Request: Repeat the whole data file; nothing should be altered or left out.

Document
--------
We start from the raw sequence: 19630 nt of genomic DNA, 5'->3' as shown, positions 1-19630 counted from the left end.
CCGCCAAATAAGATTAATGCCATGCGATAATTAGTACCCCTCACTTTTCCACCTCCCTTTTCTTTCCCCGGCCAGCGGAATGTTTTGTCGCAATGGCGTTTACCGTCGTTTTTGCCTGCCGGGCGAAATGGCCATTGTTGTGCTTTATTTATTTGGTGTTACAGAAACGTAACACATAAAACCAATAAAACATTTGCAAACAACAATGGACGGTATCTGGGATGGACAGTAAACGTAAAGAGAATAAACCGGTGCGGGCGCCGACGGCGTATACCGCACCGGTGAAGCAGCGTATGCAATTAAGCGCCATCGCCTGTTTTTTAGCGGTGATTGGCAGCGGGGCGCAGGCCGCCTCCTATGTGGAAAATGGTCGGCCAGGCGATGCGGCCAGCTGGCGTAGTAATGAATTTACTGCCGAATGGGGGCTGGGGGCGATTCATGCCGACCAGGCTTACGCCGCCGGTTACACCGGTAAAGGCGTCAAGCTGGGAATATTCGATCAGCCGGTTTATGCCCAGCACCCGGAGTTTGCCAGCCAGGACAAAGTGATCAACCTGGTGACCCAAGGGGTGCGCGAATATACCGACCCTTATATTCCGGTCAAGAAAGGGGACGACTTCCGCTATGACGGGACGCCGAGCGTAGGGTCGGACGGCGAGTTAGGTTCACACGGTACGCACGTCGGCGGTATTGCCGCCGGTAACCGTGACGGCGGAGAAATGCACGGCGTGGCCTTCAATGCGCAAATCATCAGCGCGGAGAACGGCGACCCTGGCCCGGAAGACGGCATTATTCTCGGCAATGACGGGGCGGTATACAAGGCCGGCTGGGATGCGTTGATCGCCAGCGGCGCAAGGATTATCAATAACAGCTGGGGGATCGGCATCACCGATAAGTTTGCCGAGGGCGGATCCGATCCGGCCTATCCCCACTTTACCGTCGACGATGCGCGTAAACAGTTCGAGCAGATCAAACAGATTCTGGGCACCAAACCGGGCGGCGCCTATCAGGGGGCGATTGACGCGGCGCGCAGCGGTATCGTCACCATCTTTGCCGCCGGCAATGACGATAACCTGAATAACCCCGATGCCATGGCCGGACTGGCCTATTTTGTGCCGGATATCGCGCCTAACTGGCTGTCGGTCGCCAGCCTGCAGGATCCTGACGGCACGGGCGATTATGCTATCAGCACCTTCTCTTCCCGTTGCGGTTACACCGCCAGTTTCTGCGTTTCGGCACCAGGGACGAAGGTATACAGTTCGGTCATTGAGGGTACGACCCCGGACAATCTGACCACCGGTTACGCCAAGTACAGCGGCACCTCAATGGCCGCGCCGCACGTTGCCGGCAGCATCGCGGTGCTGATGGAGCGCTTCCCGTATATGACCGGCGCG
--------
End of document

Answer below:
We start from the raw sequence: 19630 nt of genomic DNA, 5'->3' as shown, positions 1-19630 counted from the left end.
CCGCCAAATAAGATTAATGCCATGCGATAATTAGTACCCCTCACTTTTCCACCTCCCTTTTCTTTCCCCGGCCAGCGGAATGTTTTGTCGCAATGGCGTTTACCGTCGTTTTTGCCTGCCGGGCGAAATGGCCATTGTTGTGCTTTATTTATTTGGTGTTACAGAAACGTAACACATAAAACCAATAAAACATTTGCAAACAACAATGGACGGTATCTGGGATGGACAGTAAACGTAAAGAGAATAAACCGGTGCGGGCGCCGACGGCGTATACCGCACCGGTGAAGCAGCGTATGCAATTAAGCGCCATCGCCTGTTTTTTAGCGGTGATTGGCAGCGGGGCGCAGGCCGCCTCCTATGTGGAAAATGGTCGGCCAGGCGATGCGGCCAGCTGGCGTAGTAATGAATTTACTGCCGAATGGGGGCTGGGGGCGATTCATGCCGACCAGGCTTACGCCGCCGGTTACACCGGTAAAGGCGTCAAGCTGGGAATATTCGATCAGCCGGTTTATGCCCAGCACCCGGAGTTTGCCAGCCAGGACAAAGTGATCAACCTGGTGACCCAAGGGGTGCGCGAATATACCGACCCTTATATTCCGGTCAAGAAAGGGGACGACTTCCGCTATGACGGGACGCCGAGCGTAGGGTCGGACGGCGAGTTAGGTTCACACGGTACGCACGTCGGCGGTATTGCCGCCGGTAACCGTGACGGCGGAGAAATGCACGGCGTGGCCTTCAATGCGCAAATCATCAGCGCGGAGAACGGCGACCCTGGCCCGGAAGACGGCATTATTCTCGGCAATGACGGGGCGGTATACAAGGCCGGCTGGGATGCGTTGATCGCCAGCGGCGCAAGGATTATCAATAACAGCTGGGGGATCGGCATCACCGATAAGTTTGCCGAGGGCGGATCCGATCCGGCCTATCCCCACTTTACCGTCGACGATGCGCGTAAACAGTTCGAGCAGATCAAACAGATTCTGGGCACCAAACCGGGCGGCGCCTATCAGGGGGCGATTGACGCGGCGCGCAGCGGTATCGTCACCATCTTTGCCGCCGGCAATGACGATAACCTGAATAACCCCGATGCCATGGCCGGACTGGCCTATTTTGTGCCGGATATCGCGCCTAACTGGCTGTCGGTCGCCAGCCTGCAGGATCCTGACGGCACGGGCGATTATGCTATCAGCACCTTCTCTTCCCGTTGCGGTTACACCGCCAGTTTCTGCGTTTCGGCACCAGGGACGAAGGTATACAGTTCGGTCATTGAGGGTACGACCCCGGACAATCTGACCACCGGTTACGCCAAGTACAGCGGCACCTCAATGGCCGCGCCGCACGTTGCCGGCAGCATCGCGGTGCTGATGGAGCGCTTCCCGTATATGACCGGCGCG